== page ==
In our PTSD modules with Jen Mehall, I realized the healing power of an informed meditation and trauma sensitive yoga class and thought it would be such a gift to offer veterans, or anyone who’d experienced loss, a safe space. But fear told me - I’m not an amputee, who am I to speak to an experience I’ve never had? Though I come from a military family, I’ve never served or been in combat. Impostor syndrome hit hard.
But I have experienced loss. I have experienced physical trauma. I do know what it’s like to feel unfamiliar, disconnected, even disgusted by my body. I know what it means to be so afraid to feel that I disassociate entirely.
I also know I found my way through those experiences and discovered peace and acceptance on the other end. I know my practice helped me gain clarity in my identity, and I know whatever shape I am in is right. I am whole. I am unbroken. And so are you.
Move from your center.
The big question most yoga teachers have when they consider adaptive yoga for amputees is: How do you cue? There’s a lot there, but the main tenant to remember is to move from the core - the center. Throw in a little yogic philosophy - check in, strengthen the center/the desire/the will and the why - before moving outwardly. Initiate movement from the core, the unshakable part of you, and imagine that strength moving outward through the rest of your body, the rest of your life.
Your practice is incomparable and all your own.
As you might imagine, in a mixed class of amputees, everyone’s practice looks different. Modifications aren’t the same for an arm amputee as they are for a leg amputee. A downward dog may be practiced from the floor, on a chair or against a wall. For me, it’s easy to compare my shape to the person on the mat next to me, but as soon as my attention leaves my practice, I’m no longer doing yoga. This course was a great reminder that the intention behind the pose, the sensation, and listening to my body, is the focus. Your yoga practice is yours. Don’t draw comparisons on your mat…or off.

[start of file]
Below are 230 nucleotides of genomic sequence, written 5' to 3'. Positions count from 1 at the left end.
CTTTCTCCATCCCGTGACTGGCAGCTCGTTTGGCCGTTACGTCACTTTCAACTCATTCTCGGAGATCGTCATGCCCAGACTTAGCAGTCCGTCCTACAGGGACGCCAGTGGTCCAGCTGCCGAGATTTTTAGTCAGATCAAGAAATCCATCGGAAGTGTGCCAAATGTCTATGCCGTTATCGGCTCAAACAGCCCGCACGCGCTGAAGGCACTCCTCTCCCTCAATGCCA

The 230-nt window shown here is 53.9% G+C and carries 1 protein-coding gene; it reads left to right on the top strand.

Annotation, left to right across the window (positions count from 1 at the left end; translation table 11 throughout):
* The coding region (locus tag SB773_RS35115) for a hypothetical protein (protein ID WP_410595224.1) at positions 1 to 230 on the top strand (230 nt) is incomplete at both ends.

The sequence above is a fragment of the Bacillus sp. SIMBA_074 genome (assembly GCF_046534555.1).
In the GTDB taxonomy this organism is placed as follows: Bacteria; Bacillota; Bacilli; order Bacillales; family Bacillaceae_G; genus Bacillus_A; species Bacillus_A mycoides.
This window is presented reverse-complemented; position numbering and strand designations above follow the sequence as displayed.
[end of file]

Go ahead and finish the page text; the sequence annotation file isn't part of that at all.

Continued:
We need each other.
The veteran and amputee communities become like family to their members. The shared experience and growth create strong bonds, and they encourage one another to learn and try new things. This is especially important when we lose trust, when reality shifts dramatically from what we’ve experienced to a world we don’t recognize, and it makes a huge difference to know you’re seen and understood.
In my yoga practice, my props support me. They hold me up and make me feel safe, so I can find something new. In a yoga class, we can do the same for each other. We can focus on our own journeys and still encourage others on their paths, letting them know it’s ok to step into the unknown. We need each other. Support your people, and see how they grow.
If you have any questions or want to know more about my experience, hit me up in the comments! If you’d like to learn more about Y4A: Yoga for Amputees®, contact Marsha and learn from the source. She’s brilliant, an excellent teacher, and a kind soul. Peace and love to you!